into a time of questions and answers.
I know that there's been a lot of
you that have been participating.
So I would like to first of all ask Gabriela
if there's been any questions
that have come in through the question panel,
and for those of you that are have questions,
please feel free to start putting them in there now,
if you haven't already,
and we'll take a look at some of those questions.
Yeah, I haven't seen questions yet.
So we're waiting for you all, keep them coming.
So I guess we'll wait a few moments to give you
guys some time to think questions.
That's right. Well, I must mean that John
was so thorough in all of his information
that all the questions were answered.
I am sure there are a lot of practitioners on this call
and are going to be watching the recording
that have a lot of experience in this area,
that have looked at how
to create a more inclusive learning environment,
a more inclusive academic environment.
So even if you don't have questions,
if you just have comments that you'd like to add,
that would enhance what was already said in this session,
please feel free to do that so that you can also add to
the experiences that you've
had that would benefit everybody.
We also we got some questions coming in.
So one of them is you
mentioned that translation was coming to Ally.
What languages will be available to translate?
Yes, so currently with our machine translation.
We use a third party engine that does the translations
and will translate it into 50 different languages.
I can follow up with the full list,
or you can actually find that too
on Blackboard Ally help site.
But it's a list of 50 languages.
There are some non Latin based characters in there.
So some East Asian languages and things like that.
It is one of our top providers
that does translation work.
Again, like we've talked about
machine translation depending on
the nature of the content,
the nature of language,
there can be some accuracy issues,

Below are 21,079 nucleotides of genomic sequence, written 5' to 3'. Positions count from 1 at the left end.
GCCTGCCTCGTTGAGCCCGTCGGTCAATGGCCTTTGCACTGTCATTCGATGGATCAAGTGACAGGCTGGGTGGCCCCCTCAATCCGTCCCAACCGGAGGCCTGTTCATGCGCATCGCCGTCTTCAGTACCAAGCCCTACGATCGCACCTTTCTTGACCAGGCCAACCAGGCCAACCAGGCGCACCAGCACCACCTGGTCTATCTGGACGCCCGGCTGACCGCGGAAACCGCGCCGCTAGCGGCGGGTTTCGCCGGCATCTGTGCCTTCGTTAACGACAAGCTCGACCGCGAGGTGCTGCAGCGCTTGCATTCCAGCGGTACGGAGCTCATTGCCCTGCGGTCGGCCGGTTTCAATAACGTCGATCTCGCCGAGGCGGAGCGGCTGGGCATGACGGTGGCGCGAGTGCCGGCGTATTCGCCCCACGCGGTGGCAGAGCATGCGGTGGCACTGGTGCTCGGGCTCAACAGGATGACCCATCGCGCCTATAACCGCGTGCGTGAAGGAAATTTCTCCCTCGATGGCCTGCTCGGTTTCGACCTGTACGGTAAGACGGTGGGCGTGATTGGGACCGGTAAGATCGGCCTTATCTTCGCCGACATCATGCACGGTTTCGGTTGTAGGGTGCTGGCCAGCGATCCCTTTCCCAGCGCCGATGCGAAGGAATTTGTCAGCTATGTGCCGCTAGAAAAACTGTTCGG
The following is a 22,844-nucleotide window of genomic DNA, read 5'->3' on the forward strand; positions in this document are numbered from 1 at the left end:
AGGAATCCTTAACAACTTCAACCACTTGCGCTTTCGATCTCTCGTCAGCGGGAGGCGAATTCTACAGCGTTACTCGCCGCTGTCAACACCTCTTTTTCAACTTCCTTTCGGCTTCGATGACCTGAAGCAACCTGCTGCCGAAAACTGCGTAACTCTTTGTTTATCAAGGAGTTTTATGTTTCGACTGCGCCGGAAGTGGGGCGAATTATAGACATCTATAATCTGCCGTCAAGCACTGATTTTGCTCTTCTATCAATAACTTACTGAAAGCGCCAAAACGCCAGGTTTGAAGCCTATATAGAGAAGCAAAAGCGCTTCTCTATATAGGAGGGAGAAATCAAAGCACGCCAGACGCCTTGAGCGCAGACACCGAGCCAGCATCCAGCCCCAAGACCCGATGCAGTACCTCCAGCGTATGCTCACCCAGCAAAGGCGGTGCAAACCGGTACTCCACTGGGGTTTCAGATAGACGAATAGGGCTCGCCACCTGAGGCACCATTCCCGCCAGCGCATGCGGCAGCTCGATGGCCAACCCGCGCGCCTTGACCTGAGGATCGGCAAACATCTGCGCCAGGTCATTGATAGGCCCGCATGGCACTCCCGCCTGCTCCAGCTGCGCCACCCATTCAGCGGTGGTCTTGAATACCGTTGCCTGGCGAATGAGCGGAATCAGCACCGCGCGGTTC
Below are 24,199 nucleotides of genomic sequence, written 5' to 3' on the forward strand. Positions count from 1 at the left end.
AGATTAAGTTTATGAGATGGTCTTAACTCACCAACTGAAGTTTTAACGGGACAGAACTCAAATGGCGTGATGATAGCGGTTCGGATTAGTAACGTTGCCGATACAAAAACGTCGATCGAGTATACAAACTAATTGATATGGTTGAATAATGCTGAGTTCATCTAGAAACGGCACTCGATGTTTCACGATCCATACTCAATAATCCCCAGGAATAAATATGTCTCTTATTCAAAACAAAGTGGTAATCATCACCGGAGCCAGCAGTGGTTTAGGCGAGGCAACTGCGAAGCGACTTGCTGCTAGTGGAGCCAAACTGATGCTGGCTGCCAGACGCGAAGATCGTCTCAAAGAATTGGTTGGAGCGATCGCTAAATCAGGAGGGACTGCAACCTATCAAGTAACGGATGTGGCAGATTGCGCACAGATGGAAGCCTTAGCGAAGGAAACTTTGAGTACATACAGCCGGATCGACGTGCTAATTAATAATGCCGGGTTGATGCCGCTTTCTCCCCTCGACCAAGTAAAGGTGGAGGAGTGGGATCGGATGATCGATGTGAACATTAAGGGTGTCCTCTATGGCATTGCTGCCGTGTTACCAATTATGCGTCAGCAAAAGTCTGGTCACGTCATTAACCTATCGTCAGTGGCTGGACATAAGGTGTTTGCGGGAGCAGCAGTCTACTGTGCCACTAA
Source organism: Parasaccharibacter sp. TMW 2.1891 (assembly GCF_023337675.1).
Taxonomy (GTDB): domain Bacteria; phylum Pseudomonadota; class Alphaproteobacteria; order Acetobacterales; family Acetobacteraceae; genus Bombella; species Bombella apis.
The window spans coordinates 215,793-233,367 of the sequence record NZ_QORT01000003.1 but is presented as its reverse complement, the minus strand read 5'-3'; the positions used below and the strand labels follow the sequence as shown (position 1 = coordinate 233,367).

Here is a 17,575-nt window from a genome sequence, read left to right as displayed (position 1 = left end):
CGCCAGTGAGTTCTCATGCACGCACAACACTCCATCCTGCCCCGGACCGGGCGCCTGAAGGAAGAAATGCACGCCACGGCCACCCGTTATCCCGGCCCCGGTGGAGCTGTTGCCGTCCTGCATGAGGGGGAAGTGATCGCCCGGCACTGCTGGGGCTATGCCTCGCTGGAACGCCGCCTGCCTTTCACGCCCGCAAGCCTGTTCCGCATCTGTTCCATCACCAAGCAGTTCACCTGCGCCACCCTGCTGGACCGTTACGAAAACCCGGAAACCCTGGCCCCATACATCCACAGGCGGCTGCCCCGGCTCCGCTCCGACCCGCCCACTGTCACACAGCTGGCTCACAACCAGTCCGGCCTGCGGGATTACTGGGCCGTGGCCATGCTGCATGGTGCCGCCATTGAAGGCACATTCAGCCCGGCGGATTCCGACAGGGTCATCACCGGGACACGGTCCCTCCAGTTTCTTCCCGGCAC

but what we see as
a great use case is second-language
learners being able to
work side-by-side with the content in
the language of the institution in their native language,
just as a guide, as a way to go
back and forth when they're struggling with
a particular word or vocabulary,
having it as a reference point.
Thank you John. Another question
is in an educational setting,
where should a college start in creating
an inclusive educational environment
for nontraditional students?
Excellent. I'll take that.
Really, you start with your strategic goals.
How is the institution viewing this,
and being able to strategically look
at building in those plans
into your institutional strategic goals?
It has to start by looking at a holistic picture.
We can do little packets.
We can do initiatives in various departments.
But if you really want to create
an inclusive environment for all of your students,
then starting with your strategic institutional goals
is where you should start.
Then from there, take a look
at some great needs that you have.
Various institutions are heavy.
Some institutions are very heavy on lecture capture,
some institutions are very heavy on
using video type content.
So really taking a look at your institution,
the culture within your institution,